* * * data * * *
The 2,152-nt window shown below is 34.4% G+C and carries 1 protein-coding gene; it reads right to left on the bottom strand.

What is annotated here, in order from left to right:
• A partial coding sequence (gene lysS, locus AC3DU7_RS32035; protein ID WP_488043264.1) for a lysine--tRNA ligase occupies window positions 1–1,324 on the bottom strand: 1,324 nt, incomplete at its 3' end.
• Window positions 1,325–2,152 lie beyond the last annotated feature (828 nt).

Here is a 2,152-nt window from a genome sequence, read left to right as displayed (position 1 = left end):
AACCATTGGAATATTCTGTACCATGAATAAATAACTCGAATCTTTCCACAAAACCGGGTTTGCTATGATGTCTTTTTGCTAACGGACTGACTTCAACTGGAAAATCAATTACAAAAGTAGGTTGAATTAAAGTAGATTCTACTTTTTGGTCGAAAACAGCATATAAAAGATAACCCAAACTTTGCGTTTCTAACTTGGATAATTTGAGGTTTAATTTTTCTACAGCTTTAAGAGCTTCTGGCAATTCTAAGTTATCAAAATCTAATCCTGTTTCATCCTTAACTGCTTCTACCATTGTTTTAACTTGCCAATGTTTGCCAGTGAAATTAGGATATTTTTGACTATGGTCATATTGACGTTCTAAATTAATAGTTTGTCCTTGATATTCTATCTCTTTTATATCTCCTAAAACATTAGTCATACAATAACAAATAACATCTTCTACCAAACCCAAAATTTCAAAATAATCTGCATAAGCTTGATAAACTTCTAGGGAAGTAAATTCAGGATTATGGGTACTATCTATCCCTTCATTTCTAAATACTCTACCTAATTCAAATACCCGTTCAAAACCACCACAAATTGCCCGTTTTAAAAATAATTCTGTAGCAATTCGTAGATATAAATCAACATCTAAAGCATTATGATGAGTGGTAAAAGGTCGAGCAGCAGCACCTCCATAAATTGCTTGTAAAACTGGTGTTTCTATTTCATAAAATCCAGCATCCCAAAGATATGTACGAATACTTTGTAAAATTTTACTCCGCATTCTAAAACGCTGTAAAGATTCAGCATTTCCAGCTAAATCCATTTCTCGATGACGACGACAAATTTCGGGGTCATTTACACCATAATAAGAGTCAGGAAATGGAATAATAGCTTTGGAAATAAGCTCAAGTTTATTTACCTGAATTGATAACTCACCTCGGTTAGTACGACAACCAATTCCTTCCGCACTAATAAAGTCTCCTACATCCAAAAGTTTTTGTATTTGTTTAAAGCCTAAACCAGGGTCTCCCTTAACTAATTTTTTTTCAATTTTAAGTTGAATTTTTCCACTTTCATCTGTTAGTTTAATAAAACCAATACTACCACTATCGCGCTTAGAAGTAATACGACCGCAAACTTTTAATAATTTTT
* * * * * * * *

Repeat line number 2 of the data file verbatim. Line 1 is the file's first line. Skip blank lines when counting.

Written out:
What is annotated here, in order from left to right: